Loading ...
Sorry, an error occurred while loading the content.

Ipecac interview, Arab on Radar article

Expand Messages
  • Jason Gross
    Greetings, In the latest issue of Perfect Sound Forever , you ll find (among other things): ARAB ON RADAR (Not so) Sweet
    Message 1 of 1 , Nov 30, 2007
    • 0 Attachment
      Greetings,

      In the latest issue of Perfect Sound Forever
      <http://www.perfectsoundforever.com>, you'll find (among other things):

      ARAB ON RADAR
      (Not so) Sweet Providence Noise
      "As Arab on Radar aren't your typical band, neither are their
      beginnings. Not only did the band members not know each other, but no
      one had even played in a band before, making their eventual output all
      the more impressive. It all began in 1994, when four of the members
      were applying for jobs at a submarine manufacturing company in
      Connecticut. None of them got the job, but the grueling hiring tests
      left them all as friends. They went out to a bar and at the end of the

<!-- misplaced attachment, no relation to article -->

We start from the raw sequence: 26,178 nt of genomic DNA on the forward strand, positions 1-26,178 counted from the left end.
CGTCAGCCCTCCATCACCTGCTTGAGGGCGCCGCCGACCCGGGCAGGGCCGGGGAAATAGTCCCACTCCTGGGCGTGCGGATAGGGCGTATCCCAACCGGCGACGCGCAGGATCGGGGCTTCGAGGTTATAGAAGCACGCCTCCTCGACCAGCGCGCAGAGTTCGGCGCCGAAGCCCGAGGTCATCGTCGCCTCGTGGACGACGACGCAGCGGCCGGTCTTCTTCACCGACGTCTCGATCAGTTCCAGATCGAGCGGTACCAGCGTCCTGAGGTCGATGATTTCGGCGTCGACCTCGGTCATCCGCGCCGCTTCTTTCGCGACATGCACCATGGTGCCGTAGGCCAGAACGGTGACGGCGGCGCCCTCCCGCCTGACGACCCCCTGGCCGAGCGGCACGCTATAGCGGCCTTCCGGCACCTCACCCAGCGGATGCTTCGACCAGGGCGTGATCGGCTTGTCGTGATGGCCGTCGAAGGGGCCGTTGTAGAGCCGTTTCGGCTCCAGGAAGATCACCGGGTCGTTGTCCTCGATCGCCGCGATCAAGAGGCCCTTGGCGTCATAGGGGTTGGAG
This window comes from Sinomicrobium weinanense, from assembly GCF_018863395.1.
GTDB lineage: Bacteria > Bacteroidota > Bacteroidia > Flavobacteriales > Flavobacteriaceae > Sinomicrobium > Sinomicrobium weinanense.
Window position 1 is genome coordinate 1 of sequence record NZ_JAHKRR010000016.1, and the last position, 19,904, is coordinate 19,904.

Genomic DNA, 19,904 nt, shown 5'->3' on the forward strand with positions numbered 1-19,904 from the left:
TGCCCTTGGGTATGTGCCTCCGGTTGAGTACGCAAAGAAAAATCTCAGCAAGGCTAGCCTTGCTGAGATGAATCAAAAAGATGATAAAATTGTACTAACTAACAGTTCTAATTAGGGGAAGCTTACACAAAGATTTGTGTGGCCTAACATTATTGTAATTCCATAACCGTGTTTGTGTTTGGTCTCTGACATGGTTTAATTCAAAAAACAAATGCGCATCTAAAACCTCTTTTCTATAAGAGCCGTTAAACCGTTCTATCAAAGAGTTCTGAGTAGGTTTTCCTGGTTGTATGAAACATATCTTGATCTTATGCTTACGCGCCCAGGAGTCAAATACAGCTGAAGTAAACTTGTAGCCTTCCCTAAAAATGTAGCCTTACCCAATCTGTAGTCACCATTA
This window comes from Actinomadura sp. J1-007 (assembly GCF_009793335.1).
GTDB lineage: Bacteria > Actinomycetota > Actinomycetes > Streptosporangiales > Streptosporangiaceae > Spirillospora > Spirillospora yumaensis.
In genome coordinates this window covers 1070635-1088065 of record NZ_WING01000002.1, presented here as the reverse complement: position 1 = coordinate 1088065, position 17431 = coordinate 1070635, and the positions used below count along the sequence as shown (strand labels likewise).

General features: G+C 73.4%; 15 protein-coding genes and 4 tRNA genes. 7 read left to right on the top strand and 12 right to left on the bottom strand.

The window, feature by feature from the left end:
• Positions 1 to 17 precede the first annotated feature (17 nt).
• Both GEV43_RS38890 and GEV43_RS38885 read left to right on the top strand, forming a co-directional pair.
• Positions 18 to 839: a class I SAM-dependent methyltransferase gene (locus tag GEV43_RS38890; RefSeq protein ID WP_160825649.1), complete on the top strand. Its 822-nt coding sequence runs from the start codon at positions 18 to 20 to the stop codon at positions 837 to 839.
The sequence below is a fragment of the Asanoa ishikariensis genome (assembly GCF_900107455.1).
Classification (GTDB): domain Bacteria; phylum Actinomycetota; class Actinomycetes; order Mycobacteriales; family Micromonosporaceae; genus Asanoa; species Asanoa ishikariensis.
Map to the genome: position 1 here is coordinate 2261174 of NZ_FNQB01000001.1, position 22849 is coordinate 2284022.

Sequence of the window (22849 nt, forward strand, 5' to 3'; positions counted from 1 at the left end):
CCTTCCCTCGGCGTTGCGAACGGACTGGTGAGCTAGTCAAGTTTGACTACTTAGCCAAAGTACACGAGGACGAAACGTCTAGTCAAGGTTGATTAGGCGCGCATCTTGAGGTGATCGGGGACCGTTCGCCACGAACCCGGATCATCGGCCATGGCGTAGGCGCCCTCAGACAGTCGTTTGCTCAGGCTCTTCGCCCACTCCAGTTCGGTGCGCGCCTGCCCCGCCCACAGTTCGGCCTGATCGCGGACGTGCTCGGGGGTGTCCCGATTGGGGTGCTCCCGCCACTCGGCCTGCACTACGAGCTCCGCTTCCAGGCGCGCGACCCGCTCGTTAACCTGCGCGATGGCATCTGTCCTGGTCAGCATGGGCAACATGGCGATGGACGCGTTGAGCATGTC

night decided to start a band."

      IPECAC
      "So what do you do when you're the vocalist in one of the great
      alternative acts of the nineties and your band folds? Lesser singers
      may well fade into obscurity, not so Mike Patton. With Faith No More
      out of the way, Mike could concentrate on all the ideas he had been
      storing up, this time by his own rules and completely free of
      discipline. The question was who would release this material? "

      KALAHARI SURFERS
      South African avant-protest
      "Warrick Sony first came to public attention in the early 1980s in
      South Africa as the sole member of the Kalahari Surfers. They release
      5 albums of politically radical music with numerous South African
      session musicians.Many of the albums where released under Chris
      Cutler's Recommended Records in London as it was too political and
      anti-apartheid for South Africa at the time.The musicians where
      credited only by first names in fear of the Apartheid police.The music
      only available to South Africans on import during the 1980s."


      We're always looking for good writers and/or ideas so let us know if
      you have anything to share. Happy holidays and we'll see you in '08
      (when we'll have our best of '07 music lists!).

      See you online,
      Jason
    Your message has been successfully submitted and would be delivered to recipients shortly.